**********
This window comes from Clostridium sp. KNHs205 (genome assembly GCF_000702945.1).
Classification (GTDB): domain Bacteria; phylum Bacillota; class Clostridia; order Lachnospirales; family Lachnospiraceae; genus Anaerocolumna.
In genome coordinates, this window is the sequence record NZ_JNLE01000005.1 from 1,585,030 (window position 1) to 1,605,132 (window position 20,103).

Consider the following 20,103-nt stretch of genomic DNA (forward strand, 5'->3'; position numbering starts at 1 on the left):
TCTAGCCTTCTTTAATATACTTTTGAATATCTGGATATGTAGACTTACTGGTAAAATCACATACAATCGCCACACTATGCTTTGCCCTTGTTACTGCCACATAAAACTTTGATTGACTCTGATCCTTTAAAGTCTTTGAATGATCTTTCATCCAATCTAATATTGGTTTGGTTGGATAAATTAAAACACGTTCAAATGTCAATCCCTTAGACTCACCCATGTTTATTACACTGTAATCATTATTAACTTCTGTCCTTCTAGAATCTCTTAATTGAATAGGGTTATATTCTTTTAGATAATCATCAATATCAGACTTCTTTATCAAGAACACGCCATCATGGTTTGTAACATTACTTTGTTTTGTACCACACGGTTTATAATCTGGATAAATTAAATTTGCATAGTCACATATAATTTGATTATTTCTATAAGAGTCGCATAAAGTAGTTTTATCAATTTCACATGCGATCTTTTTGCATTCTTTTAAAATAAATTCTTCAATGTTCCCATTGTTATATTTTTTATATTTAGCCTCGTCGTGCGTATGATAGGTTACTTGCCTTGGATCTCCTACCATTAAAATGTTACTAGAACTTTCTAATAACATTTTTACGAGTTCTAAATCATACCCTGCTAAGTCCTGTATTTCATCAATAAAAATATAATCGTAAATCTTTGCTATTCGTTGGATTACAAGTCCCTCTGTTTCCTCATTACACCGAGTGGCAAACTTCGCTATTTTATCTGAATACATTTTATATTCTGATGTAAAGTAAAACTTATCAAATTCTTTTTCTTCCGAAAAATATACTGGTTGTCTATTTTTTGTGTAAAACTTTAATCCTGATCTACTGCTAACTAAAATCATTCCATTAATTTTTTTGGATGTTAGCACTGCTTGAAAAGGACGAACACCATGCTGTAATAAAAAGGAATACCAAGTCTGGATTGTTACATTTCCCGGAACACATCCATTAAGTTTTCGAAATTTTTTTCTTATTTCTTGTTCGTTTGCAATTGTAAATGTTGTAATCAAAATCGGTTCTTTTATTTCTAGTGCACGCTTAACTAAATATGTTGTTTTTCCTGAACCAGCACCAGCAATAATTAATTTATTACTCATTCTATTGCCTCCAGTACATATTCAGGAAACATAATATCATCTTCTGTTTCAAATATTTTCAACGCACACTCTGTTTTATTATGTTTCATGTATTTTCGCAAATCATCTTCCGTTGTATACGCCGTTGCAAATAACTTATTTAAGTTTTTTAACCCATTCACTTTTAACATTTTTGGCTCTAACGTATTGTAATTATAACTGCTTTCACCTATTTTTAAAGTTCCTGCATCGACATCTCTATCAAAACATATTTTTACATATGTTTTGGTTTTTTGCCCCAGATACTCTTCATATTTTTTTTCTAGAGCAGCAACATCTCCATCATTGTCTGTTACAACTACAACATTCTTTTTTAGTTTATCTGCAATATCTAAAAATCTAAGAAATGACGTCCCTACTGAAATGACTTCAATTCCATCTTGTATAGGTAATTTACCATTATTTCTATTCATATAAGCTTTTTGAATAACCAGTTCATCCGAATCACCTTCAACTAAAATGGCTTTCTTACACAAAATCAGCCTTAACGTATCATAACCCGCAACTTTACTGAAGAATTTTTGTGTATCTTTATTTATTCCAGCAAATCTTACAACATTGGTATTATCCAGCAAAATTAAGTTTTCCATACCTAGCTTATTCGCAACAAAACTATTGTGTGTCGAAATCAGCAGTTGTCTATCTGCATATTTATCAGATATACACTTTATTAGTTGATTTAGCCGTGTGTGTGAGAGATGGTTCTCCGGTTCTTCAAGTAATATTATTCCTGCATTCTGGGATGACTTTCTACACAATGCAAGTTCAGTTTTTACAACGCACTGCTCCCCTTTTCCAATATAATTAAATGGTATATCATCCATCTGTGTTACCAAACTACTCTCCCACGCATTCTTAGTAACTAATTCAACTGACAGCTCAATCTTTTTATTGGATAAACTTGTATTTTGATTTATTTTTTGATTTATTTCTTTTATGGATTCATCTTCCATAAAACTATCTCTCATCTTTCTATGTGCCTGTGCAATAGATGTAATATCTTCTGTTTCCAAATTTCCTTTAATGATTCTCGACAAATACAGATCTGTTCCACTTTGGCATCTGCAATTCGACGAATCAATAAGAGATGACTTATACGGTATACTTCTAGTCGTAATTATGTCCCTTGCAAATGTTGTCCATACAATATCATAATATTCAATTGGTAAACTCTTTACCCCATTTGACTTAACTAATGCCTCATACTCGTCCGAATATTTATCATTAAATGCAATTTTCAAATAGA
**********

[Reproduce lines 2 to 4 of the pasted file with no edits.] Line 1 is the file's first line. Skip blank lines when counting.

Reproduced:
Classification (GTDB): domain Bacteria; phylum Bacillota; class Clostridia; order Lachnospirales; family Lachnospiraceae; genus Anaerocolumna.
In genome coordinates, this window is the sequence record NZ_JNLE01000005.1 from 1,585,030 (window position 1) to 1,605,132 (window position 20,103).

Consider the following 20,103-nt stretch of genomic DNA (forward strand, 5'->3'; position numbering starts at 1 on the left):